Saint Porphyrios of Alexandria was a monk who lived on the mountain of Mount Athos. However, when he was 18 he contracted pleurisy and was sent to a monastery outside of Athos for treatment. At the monastery on Evia, he met Archbishop Porphyrios of Sinai, who ordained him as a priest. He later served as a spiritual confessor for the faithful and a clairvoyant.
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The Orthodox Saint Porphyrios is a popular figure among Orthodox Christians for his role in the fight against the devil. He was also the patron saint of people who suffer from addictions. A mother of an explosive teenager once asked the elder Porphyrios for help. Her son had been the best student in primary, junior high, and senior high school. Her perfectionism had led to many problems in her son’s life. The mother was so overbearing and demanding that her son was not able to focus on lessons.
In addition to his great spiritual gifts, the Orthodox Saint Porphyrios was a man of great humility. He was the spiritual father of the people of Evia until 1940. He received many people for confession on a daily basis, sometimes for hours on end without a break. His reputation spread rapidly throughout the surrounding region. As a result, many people began flocking to the Holy Monastery of Lefkon, which is close to Avlona. His work was often tireless and his prayer was nonstop.
In November of 2013, the Greek Orthodox Church announced the canonization of the Venerable Elder Porphyrios. This Greek monk was born in 1906 and lived most of his life as a priest in Athens. He grew up tending sheep in the hills of Greece and was inspired by the life of Saint Joint the Hut-Dweller to enter the monastic life.
His canonization is a major step in the history of the Church. His life lasted from 1906 to 1991. The name Porphyrios was derived from his Greek name, which means “good-willed”. The name of the saint is an acronym for the word porphyrios, which means “a good-willed one.” He was an exemplary monk, who lived in an unremarkable place.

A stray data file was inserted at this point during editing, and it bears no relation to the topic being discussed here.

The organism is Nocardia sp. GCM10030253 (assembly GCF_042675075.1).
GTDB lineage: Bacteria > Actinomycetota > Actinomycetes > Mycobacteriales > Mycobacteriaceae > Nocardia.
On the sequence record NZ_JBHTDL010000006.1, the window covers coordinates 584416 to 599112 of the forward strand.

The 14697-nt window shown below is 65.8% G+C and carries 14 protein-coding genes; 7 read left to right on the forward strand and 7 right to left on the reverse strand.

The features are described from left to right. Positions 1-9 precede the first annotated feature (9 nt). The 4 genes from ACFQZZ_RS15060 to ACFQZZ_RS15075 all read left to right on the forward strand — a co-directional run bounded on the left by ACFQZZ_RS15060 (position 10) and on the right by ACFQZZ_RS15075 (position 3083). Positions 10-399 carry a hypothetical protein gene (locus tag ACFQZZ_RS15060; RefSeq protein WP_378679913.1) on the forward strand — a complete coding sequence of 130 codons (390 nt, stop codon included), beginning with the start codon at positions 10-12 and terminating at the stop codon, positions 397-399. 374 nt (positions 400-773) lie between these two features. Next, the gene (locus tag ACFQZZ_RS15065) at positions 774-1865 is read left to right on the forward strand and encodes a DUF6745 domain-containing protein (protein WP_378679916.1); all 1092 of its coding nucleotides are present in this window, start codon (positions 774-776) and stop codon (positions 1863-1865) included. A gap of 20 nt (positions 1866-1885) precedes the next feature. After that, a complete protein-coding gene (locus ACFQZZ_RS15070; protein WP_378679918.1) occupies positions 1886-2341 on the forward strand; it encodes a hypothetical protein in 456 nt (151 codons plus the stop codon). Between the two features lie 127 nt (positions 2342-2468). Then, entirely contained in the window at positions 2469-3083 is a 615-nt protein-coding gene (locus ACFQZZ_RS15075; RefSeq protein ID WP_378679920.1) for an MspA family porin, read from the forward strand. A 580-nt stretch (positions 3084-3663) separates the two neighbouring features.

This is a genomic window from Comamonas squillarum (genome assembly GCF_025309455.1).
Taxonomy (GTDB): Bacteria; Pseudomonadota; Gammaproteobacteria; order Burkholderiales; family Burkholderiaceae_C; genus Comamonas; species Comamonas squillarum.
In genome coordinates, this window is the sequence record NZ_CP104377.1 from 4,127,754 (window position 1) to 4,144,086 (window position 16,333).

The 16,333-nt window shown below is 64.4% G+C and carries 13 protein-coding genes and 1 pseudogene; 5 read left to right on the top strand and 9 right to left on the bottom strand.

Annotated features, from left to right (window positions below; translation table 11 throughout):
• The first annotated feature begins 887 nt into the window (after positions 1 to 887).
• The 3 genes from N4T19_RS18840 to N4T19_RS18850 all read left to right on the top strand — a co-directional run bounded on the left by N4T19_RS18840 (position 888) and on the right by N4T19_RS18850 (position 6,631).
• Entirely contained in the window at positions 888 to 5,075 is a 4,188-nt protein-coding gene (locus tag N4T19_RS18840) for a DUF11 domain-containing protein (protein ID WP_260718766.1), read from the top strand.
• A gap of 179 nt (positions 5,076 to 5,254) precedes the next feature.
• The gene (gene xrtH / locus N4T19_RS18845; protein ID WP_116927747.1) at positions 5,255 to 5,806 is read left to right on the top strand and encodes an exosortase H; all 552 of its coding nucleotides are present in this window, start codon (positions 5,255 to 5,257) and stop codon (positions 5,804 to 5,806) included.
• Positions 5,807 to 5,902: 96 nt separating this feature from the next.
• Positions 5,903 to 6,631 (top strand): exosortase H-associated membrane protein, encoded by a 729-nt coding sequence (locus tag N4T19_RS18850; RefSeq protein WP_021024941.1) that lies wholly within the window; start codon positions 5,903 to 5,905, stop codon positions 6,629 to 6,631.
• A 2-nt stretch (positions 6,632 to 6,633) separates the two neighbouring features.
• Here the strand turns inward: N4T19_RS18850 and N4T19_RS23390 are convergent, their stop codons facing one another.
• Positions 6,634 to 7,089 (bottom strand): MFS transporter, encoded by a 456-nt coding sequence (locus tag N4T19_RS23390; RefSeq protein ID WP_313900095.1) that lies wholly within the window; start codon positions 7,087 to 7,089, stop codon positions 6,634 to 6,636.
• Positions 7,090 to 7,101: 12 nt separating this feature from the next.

The Orthodox saint Porphyrios lived in Greece in the early 20th century and experienced many health challenges over his lifetime. He lost his vision in the late 1980s and was completely blind by the time he passed away. While he had many health challenges, he wanted to return to his monastery on Mount Athos and receive Holy Confession and the Holy Eucharist. But because of his poor health, he was forced to return home.
Although he was a poor man with little formal education, the elder Porphyrios was wise in the spirit and overcame many challenges throughout his life. He lived in many places throughout Greece, including his last six months on Mount Athos.
Conversion to Orthodoxy
In Greek legend, a man named Saint Porphyrios converted to Orthodoxy. During the Second World War, he moved to Athens where he served as a chaplain and confessor at the Polyclinic Hospital. There, he led liturgies and heard confessions. He also ministered to the patients and hospital staff.
The story of his conversion is a fascinating one. In the midst of his persecution, Porphyrios led a troupe to perform a mock baptism. The pagans watched, chortling in anticipation of a good time at the expense of Christians. The troupe included a professional cast of buffoons, dressed as priests and bishops. Porphyrios remained in reserve while a convert was baptized.
In the year 395, the local bishop of Gaza died and the local Christians asked Porphyrios to be their new bishop. The young man, who was a presbyter in Jerusalem, accepted the position with fear. He even prostrated himself before the Life-Creating Wood.
Life on Mount Athos
The Orthodox saint Porphyrios, who spent his last six months on Mount Athos, lived a humble and difficult life. He was born in a poor household and received little formal education. His spiritual gifts were well-known and he served as a priest at the Polyclinic Hospital in Athens for 33 years. At the age of 66, he founded the Holy Monastery of the Transfiguration. Although he had lived in several places around Greece, he stayed on Mount Athos, where he spent his final six months.
His parents were poor farmers. He grew up in a small village called Agios Ioannis. His mother was the daughter of Antonios Lambrou and he spent only two years at school. During his early years, he helped his parents in the family’s business and later, at a local coal mine. His father had moved to the nearby city of Pira to work on the Panama Canal.